On the Fence: Books I'm Not Sure I Want to Read

I have so many books. So. Many. Books. We all have this problem, of course, but I've found that lately it has me wondering how many of these I'll actually read... and even more so, how many I actually want to read. My criteria for culling my book stacks lately has been harsh, sending books out the door at an astounding rate. But there are a few I've hung on to, or linger over every time I visit a book shop, and yet find I'm unable to commit to:



Wild, by Cheryl Strayed: I loved, adored, fawned over, cried for, worshipped Tiny Beautiful Things, and have returned to it time and time again when I just need a little... something. In fact, I love it so much I'm not sure I'm brave enough to read her other work.

The Cuckoo's Calling, by Robert Galbraith: I was a fan of The Casual Vacancy, even though a lot of people panned it, but I just haven't found this one calling to me. Has anyone read it? Should I?

War and Peace, by Leo Tolstoy: I admitted defeat on this one when I tried to read it last year. I can't bring myself to get rid of my copy... but I also have no motivation to pick it back up.

The Son, by Philip Myer: I have no reasoning for this one. I saw the author speak at Politics and Prose with Rachel from Home Between the Pages, and he was awesome. I know lots of bloggers, like Shannon from River City Reading, cite it as a favorite novel of 2013. But for some reason, I keep picking it up... and promptly putting it back down again. Someone talk me into this.

Northanger Abbey, by Jane Austen: I've written before about how I don't think Austen is for me, but I keep thinking maybe I just haven't read the right Austen novel... yet. Maybe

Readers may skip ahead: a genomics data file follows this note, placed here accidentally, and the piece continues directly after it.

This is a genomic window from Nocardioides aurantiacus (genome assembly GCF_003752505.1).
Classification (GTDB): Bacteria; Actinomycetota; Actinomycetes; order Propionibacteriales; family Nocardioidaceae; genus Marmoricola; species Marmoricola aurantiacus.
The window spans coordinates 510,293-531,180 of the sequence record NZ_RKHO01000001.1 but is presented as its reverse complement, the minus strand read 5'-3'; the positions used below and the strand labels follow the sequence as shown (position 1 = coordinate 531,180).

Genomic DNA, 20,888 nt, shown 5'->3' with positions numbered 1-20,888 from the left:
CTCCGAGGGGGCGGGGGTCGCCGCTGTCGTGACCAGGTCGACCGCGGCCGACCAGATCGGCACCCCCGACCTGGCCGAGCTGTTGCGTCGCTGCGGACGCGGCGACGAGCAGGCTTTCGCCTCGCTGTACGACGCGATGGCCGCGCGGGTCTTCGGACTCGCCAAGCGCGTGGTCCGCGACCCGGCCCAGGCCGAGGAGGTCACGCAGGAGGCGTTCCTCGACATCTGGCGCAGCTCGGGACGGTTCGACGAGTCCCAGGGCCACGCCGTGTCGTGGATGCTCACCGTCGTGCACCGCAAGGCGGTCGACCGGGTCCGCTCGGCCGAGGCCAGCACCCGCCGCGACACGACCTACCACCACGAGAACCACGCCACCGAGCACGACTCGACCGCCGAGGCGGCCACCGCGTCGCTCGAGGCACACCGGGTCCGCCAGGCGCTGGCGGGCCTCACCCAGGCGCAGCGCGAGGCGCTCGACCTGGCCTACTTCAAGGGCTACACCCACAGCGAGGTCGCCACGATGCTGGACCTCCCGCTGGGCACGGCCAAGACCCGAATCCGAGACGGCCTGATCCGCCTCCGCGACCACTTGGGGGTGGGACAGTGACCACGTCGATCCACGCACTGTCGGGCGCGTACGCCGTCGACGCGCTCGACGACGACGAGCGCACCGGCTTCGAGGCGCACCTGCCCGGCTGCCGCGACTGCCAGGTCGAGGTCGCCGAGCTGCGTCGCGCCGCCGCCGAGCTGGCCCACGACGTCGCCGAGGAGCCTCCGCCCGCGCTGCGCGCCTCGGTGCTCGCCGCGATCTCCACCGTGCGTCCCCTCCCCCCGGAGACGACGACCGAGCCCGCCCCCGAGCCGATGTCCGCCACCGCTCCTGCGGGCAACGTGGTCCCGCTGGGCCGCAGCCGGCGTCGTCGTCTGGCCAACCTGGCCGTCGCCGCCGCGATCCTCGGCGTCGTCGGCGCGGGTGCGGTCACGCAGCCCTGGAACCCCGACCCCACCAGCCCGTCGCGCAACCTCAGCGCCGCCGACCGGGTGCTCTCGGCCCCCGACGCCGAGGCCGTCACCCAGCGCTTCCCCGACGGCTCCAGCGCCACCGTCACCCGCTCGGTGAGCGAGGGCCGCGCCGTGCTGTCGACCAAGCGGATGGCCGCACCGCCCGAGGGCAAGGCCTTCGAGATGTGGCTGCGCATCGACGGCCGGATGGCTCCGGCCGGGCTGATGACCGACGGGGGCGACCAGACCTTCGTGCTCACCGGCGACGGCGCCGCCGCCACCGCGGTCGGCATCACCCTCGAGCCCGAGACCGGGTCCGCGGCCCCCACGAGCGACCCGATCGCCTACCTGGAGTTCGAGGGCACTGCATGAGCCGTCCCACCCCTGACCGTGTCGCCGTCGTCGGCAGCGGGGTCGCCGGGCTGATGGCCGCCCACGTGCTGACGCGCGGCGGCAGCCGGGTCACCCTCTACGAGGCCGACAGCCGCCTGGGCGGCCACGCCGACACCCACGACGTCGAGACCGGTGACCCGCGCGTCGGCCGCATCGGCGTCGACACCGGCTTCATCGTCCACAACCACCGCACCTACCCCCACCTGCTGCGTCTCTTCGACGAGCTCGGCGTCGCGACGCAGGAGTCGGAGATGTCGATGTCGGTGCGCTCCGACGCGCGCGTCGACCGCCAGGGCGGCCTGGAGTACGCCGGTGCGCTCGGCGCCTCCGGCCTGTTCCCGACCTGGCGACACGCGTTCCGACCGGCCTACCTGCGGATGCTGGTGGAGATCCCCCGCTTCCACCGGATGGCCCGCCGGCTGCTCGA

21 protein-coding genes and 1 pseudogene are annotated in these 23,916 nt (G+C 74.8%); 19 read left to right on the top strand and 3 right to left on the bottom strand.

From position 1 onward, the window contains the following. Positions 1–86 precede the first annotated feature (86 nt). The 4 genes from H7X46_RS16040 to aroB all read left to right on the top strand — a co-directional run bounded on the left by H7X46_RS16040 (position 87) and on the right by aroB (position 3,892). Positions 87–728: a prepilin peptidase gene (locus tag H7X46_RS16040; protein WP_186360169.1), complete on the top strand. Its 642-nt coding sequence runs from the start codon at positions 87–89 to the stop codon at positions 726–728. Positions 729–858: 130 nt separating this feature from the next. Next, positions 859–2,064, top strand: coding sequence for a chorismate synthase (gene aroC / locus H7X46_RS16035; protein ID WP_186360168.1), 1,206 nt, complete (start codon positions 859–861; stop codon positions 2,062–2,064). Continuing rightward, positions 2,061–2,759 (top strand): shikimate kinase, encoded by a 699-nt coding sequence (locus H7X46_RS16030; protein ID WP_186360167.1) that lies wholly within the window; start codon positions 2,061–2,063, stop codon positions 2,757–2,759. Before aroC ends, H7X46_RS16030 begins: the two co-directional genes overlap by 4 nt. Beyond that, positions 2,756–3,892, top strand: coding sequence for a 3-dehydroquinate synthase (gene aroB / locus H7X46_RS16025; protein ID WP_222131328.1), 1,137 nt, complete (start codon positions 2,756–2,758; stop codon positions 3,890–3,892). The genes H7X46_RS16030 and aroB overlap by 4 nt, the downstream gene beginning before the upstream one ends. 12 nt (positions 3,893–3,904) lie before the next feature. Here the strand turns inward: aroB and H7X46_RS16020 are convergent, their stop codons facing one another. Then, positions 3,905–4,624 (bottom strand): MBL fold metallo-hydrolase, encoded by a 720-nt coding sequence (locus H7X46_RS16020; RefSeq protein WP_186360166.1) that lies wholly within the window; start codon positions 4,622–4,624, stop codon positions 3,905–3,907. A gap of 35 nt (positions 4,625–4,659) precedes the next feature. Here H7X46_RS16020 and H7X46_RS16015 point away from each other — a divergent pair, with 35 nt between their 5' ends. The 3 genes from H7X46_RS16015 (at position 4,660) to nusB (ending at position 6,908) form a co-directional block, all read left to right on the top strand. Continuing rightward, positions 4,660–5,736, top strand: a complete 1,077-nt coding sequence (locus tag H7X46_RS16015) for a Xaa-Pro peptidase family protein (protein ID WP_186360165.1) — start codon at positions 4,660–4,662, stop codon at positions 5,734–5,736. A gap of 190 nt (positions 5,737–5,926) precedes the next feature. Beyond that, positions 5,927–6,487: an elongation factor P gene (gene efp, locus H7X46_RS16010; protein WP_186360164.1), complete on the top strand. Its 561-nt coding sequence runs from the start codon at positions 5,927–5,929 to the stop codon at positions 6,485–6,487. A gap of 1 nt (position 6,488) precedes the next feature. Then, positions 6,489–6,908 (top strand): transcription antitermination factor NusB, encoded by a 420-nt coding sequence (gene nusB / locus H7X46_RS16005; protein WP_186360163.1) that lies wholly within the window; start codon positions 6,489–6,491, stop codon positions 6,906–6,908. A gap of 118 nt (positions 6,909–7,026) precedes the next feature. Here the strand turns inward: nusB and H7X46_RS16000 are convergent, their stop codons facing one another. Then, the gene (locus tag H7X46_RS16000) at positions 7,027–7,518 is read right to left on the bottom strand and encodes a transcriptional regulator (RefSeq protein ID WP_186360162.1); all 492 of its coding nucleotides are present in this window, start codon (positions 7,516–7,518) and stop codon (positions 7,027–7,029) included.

The Love Affairs of Nathaniel P., by Adele Waldman: I've had this since it came out last summer, but have never made it more than a dozen pages in. Anyone read it? Worth pushing through?


This post is part of Top Ten Tuesday,
hosted by The Broke and the Bookish.





32 comments

  1. You should check out the website Trip Fiction. And for Edinburgh I'm reading The Furies by Natalie Haynes right now. It's pretty good.
    While you're in edinburgh do you have time to meet up?

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  2. Trish @ Desktop RetreatAugust 12, 2014 at 9:04 AM

    I'm glad to hear Tiny Beautiful Things was so good, because I feel the same way about Wild. It was SO GOOD I'm afraid to pick up anything else by Cheryl Strayed for fear of breaking the spell. So, yes. You must read Wild. It was one of the most insightful memoirs I've ever read.
    The Cuckoo's Calling - ehn, not so much. It was OK but not nearly as good as Casual Vacancy, which I loved. Why it was so widely panned I have no idea.
    War and Peace - I loved it. I took my time reading it but found myself so drawn in I couldn't wait to back to it. I would say hang on to this one for such a time that feels right to try it again.
    The Son - I have a ccopy of this but haven't picked it up yet. I'm glad to hear about your experience hearing the author speak and that other readers loved the book. Sounds like I'll have to move this one up on my TBR pile.